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dog is worried about a tick

Fleas and ticks can cause stress and depression in pets, experts say

As the weather heats up, flea and tick populations are expected to boom, but experts are warning untreated bites can not only cause physical problems but also lead to depression and chronic stress in our pets.

Owners need to be aware of the signs of irritation and long-term stress caused by parasite infestations in their pet to avoid lasting behaviour changes. The signs to watch out for include loss of appetite, lethargy and a reduced interest in social activity.

Certified clinical animal behaviourist and pet trainer Karen Wild discovered both cats and dogs can have their lives seriously affected by flea and tick infestations if not treated soon enough.

Karen says, "Stress is a terrible condition for humans but we can express our feelings and get professional help in resolving chronic problems. Imagine what these symptoms are like in a dog or cat when they can’t tell us how they feel.

"I’ve noticed that pets who have experienced tick bites or flea infestations in the past can show signs of repetitive scratching and distress for months afterwards. Some animals who have suffered parasite problems exhibit stress symptoms such as nibbling or licking areas of their body, even when they no longer have any fleas. This can be prolonged and traumatic for everyone involved."

a tick

Stock image

Vicky Lees MRCVS, Veterinary Surgeon at Alder Veterinary Practice says, "Ticks aren’t just a nuisance; they pose real health complications to both you and your pet including vector-borne diseases such as Lyme Disease. Speak to your vet about a preventative parasite treatment to help stop ticks biting to protect against the spread of these diseases.

"It’s really important to keep on top of parasite prevention to avoid your pet suffering with chronic distress. Being aware of body language and pet behaviour is also paramount so you can help them as quickly as possible."

Rune, needs meds

Rune will need medication for the rest of her life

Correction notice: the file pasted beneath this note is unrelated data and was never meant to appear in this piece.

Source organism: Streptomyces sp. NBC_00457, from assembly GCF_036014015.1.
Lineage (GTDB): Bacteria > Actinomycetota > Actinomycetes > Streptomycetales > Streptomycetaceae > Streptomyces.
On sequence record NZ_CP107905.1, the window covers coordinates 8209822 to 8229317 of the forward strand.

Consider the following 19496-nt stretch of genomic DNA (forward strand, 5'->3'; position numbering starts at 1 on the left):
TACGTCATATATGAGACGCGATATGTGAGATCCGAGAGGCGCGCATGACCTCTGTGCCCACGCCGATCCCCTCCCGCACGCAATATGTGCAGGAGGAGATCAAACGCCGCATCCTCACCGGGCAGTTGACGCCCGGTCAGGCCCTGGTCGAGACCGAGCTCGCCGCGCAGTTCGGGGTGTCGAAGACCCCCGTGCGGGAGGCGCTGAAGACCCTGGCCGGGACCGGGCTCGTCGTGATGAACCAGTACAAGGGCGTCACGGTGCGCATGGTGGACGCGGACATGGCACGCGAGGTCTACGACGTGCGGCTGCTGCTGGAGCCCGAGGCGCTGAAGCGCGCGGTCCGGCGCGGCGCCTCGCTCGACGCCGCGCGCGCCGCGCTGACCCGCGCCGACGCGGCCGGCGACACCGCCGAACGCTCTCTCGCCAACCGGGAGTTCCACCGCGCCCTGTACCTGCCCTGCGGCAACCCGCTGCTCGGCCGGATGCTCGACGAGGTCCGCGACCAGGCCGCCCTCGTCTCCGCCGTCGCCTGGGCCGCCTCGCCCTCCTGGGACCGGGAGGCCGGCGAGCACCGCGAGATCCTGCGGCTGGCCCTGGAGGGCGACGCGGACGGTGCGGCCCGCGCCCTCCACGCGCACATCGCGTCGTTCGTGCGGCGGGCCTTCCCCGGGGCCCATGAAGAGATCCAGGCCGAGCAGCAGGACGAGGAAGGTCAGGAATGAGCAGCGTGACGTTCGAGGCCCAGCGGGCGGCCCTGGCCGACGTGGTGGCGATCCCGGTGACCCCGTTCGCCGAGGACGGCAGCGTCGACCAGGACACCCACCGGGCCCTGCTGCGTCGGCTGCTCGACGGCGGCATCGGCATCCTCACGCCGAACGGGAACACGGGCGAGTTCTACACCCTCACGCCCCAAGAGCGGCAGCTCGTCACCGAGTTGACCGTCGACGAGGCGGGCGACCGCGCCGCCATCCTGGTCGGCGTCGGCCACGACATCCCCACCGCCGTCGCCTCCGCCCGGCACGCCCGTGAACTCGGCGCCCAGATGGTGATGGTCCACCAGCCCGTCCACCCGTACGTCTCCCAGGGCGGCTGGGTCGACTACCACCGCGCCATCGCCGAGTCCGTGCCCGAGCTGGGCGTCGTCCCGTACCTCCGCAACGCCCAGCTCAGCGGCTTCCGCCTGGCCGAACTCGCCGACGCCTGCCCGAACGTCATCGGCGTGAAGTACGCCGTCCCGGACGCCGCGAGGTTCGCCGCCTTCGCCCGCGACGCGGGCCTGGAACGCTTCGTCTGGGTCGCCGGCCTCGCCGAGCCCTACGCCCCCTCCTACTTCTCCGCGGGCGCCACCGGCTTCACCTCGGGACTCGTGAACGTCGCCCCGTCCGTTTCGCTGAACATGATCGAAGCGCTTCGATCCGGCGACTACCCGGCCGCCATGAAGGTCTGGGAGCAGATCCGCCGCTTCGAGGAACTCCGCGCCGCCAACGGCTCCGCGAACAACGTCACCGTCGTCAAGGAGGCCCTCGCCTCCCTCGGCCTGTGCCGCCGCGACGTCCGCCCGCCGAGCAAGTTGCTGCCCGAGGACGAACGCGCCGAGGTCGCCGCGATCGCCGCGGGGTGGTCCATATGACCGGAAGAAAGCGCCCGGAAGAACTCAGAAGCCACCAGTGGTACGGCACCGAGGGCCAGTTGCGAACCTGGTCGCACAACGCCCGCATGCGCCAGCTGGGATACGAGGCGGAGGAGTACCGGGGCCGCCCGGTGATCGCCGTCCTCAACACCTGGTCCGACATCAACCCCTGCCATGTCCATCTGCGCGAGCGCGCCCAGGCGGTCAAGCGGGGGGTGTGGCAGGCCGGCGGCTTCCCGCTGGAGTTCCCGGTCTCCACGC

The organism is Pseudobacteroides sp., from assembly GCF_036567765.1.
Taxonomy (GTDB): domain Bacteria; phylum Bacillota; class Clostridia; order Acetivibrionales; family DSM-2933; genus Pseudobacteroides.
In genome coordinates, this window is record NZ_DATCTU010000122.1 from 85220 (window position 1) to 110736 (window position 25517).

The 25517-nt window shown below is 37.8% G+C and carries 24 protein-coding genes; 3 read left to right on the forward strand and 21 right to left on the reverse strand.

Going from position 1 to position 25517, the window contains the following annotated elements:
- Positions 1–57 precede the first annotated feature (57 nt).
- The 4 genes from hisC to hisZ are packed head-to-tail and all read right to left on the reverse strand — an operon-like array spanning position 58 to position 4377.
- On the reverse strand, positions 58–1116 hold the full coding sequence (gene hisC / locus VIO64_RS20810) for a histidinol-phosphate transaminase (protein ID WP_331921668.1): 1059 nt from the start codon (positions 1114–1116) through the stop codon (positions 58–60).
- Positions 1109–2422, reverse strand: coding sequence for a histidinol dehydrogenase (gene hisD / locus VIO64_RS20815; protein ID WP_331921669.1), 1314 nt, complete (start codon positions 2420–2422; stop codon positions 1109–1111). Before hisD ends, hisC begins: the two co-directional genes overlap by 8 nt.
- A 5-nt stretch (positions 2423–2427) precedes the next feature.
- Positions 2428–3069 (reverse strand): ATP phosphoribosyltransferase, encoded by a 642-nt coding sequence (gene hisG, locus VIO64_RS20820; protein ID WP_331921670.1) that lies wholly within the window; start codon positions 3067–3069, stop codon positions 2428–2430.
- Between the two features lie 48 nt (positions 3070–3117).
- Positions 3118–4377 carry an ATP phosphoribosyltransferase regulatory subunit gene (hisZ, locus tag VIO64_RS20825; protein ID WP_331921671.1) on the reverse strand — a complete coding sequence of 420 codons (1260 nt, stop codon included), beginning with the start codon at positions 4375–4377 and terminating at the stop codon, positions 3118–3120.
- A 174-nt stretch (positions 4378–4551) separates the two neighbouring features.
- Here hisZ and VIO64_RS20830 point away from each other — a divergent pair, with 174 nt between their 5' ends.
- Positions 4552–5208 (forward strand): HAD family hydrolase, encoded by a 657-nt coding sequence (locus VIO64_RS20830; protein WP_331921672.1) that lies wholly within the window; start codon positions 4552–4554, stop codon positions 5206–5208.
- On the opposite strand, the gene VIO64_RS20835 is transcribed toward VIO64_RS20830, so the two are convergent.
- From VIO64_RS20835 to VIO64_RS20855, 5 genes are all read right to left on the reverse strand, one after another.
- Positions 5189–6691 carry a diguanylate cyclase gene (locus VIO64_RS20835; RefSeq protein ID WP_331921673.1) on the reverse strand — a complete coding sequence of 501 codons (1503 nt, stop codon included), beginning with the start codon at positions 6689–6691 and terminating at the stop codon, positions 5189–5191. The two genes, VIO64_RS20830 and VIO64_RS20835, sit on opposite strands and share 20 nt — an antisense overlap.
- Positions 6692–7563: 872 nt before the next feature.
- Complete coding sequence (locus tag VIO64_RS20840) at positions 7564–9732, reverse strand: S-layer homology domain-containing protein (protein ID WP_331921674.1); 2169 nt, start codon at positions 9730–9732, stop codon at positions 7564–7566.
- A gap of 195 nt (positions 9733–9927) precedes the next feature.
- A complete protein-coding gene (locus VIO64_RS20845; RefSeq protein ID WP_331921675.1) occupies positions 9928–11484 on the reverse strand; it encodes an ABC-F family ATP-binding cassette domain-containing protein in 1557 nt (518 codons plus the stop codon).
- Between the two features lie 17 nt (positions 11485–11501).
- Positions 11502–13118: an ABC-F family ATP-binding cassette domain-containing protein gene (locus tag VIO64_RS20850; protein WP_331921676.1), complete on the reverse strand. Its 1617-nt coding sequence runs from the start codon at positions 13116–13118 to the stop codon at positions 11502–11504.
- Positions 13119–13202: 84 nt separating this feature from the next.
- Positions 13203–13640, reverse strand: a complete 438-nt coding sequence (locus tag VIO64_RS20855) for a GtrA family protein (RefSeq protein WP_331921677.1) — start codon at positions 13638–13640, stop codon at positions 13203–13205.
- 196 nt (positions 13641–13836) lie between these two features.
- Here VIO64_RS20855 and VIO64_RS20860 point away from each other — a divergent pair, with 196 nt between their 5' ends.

Rune's story

Vets discovered thirteen-year-old Staffie cross Rune was suffering from the effects of flea bites when she arrived at a rehoming centre. Her owner Nikki Graham explains, "When Rune was admitted to Wood Green Animal Shelter in December 2016 after her previous owner sadly passed away, she was suffering horrifically from a chronic skin condition which left her body covered in scabs and thinning hair. The vets carried out various tests and she was diagnosed with a severe flea bite allergy. Rune had to undergo various treatments to ease her skin condition and all was going well, but unfortunately after the initial treatment had finished, Rune had developed periorbital dermatitis and began chewing her feet continuously, and scratching at her skin which led to her becoming very depressed.

"Although Rune is feeling better now after months of treatment, my vet has advised that due to the severe skin condition caused by flea bites, she will need to be on medication for the rest of her life and may continue to bite her skin occasionally due to the trauma experienced. It is better to prevent flea or tick bites occurring than to let an animal develop and suffer the effects of parasite bites the same way Rune has."

Top five signs your pet has a parasite infestation

  • Abnormal scratching
  • Small, cream/grey ‘lump’ attached to your dog’s skin (tick)
  • Very small brown/black insects crawling in coat (fleas)
  • Excessive licking or biting at the skin
  • Droppings or ‘flea dirt’ in your dog’s coat

Speak to your vet about prescription treatments that can protect your dog against fleas and ticks. Some of these treatments may be combined with other treatments to offer complete protection against other parasites, such as intestinal worms and the potentially fatal lungworm.

For the latest information on parasites and how to keep them under control, visit www.facebook.com/jungleforpets

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